Oh la la, the shopping in Morocco is drool worthy. I have a long list of merchandise I wish I bought while I was there, but heavy, fragile clay crockery does not bode well in a backpack. My friend Claudette was an avid traveler and a self-proclaimed flashpacker, before owning a farm and raising a family. She has never been dissuaded by lugging around an enormous purchase. Her home is now filled with beautiful art and mementos of her adventures. Lucky for me, she has two tagines from Morocco that I got to play with.
These funny shaped pyramid pots are made from ceramic or earthenware common in Northern Africa and strongly associated with Moroccan cuisine. The conical shaped Tagine lid is intentionally shaped to allow moisture to recirculate within the pot with offering rich, flavorful, and moist dishes. They are wonderful for vessels to cook meat, fish, and vegetables then elegantly served straight out of the crockery.
Tagines are cooked low and slow and leaving the food undisturbed, no stirring, nada so you want to layer your ingredients and spices as you would if you were cooking a stew on the stove and dressed to impress all before the ingredients touch the heat.
These beautiful Moroccan tagines will commonly pair savory and sweet flavors and loads of aromatics. Think chicken, beef, or lamb with dried fruits like dates, apricots, raisins, or prunes and preserved food such as lemons and olives. Ras El Hanout is the masala of the Arabic world. It translates to “head of the shop” and is a blend of up to 30 different spices offering strong robust flavors on the sweet side without the spicy heat. Tagines make fabulous vegan dishes stacked with vegetables and chickpeas. This is also a delightful way to clean out the fridge and use what is already on hand (hence the celery and turnips).
Now, let’s talk Couscous for a minute. That’s right, Couscous- the food so nice they named it twice. Tourist restaurants in Morocco will often plate couscous in a tagine topped with some sort of stewed veg and meat. If you order a tagine, don’t expect to be served couscous. If you order couscous it is common for it to be served in a tagine.
EQUIPMENT: A Tagine*
Fair trade hand made hand painted Tagine pot for cooking $60 at Amazon.
*Alternatively, a Dutch oven or a heavy cast iron pot like a potjie (the idea is a airtight lid that will keep moisture in.
I seriously overestimated the size of the tagines. Each tagine of this size feeds two people. About half my prep was split between two tagines.
Tagine 1: Root vegetable and chickpea
Sliced onion, sweet potato, turnip, chickpea, carrot, celery, baby marrow, parsley, olives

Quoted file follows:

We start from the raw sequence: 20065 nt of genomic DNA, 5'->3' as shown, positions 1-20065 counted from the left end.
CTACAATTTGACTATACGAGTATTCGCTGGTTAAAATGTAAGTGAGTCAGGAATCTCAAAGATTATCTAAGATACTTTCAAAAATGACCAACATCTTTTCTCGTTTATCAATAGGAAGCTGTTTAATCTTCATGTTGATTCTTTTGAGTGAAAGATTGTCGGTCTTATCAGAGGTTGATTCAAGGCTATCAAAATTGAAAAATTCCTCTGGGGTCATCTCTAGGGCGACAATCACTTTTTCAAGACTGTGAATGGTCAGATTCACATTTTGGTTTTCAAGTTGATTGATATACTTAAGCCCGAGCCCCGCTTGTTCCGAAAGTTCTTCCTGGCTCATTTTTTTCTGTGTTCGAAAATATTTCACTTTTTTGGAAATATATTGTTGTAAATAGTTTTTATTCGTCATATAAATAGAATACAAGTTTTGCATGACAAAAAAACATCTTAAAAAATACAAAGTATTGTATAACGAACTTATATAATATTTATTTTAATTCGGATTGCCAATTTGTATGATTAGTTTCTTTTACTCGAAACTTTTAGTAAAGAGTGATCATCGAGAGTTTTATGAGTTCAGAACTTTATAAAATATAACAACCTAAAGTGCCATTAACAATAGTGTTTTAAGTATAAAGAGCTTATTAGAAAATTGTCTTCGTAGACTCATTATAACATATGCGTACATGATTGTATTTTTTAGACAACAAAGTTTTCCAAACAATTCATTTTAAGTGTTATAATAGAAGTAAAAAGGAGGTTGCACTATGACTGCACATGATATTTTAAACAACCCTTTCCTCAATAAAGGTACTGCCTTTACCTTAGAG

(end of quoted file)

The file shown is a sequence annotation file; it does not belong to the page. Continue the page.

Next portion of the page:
Tagine 2: Ratatouille style with chickpea
Sliced onion, Aubergine, paddy pan squash, baby marrow (zucchini), tomato, red pepper, parsley, olives
My house blend: Cumin, coriander, cinnamon, turmeric, ginger, paprika, clove, saffron, cayenne, allspice, cardamom, & white pepper.
Prep the ingredients: slice onion and cut the vegetable in hearty sizes
Blend seasoning together and add it to a ½ cup of hot water to make a broth
Layer: Onions, olive oil, garlic, protein mounded in the middle, firm veg, softer veg, and top with garnish, make it pretty remember this is a statement dish, then pour the broth around the edge of the base, close the lid, no peeking.
Traditionally tagines are cooked low and slow over an open flame or coals. If it is on a stove top use a heat diffuser, cook on medium-low heat bring to a simmer for roughly two hours give or take. Check to see if there is enough cooking liquid. If all the liquid is absorbed, add another ¼ cup and continue to cook until veg is soft and meat is cooked. Vegan, fish, and chicken tagines will cook quicker faster than beef or lamb. Alternatively, you can cook the tagine in the oven. Place the cold tagine in the cold oven and let them come to temperature together. 300? for approximately 2 hours.
Proudly present it your spectacular tagine by dramatically lifting the cone. Serve with flat bread to soak up all the nice saucy bits.
While I am writing this in South Africa, my collection of cookbooks are wrapped up safely in a box in the corner of my sister’s garage. Kitty Morse’s Cooking at the Kasbah: Recipes from My Moroccan Kitchen, has fabulous authentic recipes that I successfully made for years before my trip to Morocco and is one of my favorite cookbooks.